Later it was discovered that Jawień was the family name of one of the parishioners of Niegowić, where Karol Wojtyła performed pastoral ministry as a vicar after his ordination.
Stanisław Andrzej Gruda appeared in Karol Wojtyła’s cardinal period when he handed over a manuscript of Promienowanie ojcostwa [The Radiation of Fatherhood] to the Znak Publishing House.

After he was elected pope, his writings appeared in print and were translated into numerous languages; however, he himself remained silent as a poet for the next twenty four years. In 2003 he finally published Tryptyk rzymski [Roman Triptych, Meditations].

Elaborated by Anna Berestecka (Editorial team of Małopolska’s Virtual Museums),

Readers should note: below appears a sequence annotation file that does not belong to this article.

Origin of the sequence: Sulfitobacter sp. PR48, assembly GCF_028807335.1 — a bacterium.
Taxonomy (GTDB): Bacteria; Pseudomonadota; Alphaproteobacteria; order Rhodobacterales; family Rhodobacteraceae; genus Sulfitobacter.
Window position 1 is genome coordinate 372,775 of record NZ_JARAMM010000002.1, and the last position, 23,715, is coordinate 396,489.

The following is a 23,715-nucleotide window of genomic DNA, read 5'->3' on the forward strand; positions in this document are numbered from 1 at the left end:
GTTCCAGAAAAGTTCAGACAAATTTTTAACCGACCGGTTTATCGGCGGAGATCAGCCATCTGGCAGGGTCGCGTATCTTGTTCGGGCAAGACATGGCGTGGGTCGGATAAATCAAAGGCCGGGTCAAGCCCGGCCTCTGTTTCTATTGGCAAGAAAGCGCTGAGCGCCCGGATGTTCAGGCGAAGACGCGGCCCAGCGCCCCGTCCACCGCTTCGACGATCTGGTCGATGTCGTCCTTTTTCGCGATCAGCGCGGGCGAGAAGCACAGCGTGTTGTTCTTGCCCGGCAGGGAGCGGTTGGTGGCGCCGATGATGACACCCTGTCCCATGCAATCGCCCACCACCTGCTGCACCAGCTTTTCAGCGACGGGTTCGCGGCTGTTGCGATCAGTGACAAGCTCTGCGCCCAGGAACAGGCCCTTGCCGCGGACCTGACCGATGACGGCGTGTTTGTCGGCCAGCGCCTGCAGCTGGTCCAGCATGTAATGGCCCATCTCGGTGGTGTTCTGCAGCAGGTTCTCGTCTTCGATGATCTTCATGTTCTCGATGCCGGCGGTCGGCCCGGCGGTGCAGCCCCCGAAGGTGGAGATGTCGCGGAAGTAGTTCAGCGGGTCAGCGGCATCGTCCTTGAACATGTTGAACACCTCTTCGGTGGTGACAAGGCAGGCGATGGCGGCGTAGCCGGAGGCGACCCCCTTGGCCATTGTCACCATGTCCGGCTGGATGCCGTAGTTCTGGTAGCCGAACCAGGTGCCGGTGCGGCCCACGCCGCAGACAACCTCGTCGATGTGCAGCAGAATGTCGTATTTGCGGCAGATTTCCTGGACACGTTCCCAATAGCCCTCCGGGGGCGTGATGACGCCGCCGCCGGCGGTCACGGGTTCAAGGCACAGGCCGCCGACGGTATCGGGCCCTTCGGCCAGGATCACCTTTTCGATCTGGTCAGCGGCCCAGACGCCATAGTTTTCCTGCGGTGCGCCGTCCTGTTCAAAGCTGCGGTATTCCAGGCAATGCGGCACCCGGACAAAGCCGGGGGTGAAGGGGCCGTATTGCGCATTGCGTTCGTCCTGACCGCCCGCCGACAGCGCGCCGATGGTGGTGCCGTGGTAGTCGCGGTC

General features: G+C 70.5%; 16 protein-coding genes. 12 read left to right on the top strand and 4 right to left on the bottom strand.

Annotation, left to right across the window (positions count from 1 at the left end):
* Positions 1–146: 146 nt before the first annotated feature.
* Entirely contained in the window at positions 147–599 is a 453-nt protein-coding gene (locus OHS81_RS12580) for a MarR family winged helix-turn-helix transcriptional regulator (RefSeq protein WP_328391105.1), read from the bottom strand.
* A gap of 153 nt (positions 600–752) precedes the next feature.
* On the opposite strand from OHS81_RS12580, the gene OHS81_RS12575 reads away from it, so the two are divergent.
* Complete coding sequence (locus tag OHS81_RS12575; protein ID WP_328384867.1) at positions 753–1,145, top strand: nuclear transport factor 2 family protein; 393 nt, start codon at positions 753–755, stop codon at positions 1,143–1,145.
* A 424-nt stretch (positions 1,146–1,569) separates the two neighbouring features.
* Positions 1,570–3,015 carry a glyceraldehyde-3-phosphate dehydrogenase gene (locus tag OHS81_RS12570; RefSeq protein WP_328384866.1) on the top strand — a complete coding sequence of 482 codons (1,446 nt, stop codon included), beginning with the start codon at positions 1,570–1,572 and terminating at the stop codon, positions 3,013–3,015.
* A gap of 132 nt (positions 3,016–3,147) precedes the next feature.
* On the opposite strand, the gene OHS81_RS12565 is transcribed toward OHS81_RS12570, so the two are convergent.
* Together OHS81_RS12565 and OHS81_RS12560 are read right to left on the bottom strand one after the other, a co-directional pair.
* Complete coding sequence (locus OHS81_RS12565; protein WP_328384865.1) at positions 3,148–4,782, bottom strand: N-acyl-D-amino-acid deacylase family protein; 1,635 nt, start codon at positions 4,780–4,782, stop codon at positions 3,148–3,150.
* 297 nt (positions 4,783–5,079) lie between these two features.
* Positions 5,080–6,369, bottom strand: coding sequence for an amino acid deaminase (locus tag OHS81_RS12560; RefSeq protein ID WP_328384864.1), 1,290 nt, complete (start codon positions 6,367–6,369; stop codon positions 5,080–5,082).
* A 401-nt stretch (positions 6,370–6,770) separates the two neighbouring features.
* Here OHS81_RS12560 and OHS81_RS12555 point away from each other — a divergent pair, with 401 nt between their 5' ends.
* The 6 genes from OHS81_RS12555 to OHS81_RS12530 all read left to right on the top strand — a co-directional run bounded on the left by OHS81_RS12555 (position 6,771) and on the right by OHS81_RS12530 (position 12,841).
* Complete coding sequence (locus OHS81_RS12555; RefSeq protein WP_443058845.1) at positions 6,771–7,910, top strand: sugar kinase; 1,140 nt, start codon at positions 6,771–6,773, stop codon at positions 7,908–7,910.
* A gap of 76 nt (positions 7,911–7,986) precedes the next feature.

Licencja Creative Commons

 This work is licensed under a Creative Commons Attribution 3.0 Poland License.

See also:
Diary with notes by Karol Wojtyła

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From dailiness to ceremonial – about the origin of liturgical vestments

The priest of every religion — as a person worthy of leading worship practices and mediating in the contact between people and God (gods) — was an ennobled figure in society. Therefore, priests — as a social class — were distinguished from the common folk by special attire, appropriate to their dignity and the activities represented by them.
The current form of the elements of the liturgical vestments for the clergy of the Roman Catholic Church and the Eastern Orthodox Church, traces its origin back to the beginnings of Christianity. The followers of Christ, due to the dangers of persecution and the poverty of the early church, did not use any official attire accompanying the practice of worship. During prayer, the men had their heads uncovered and the women were veiled.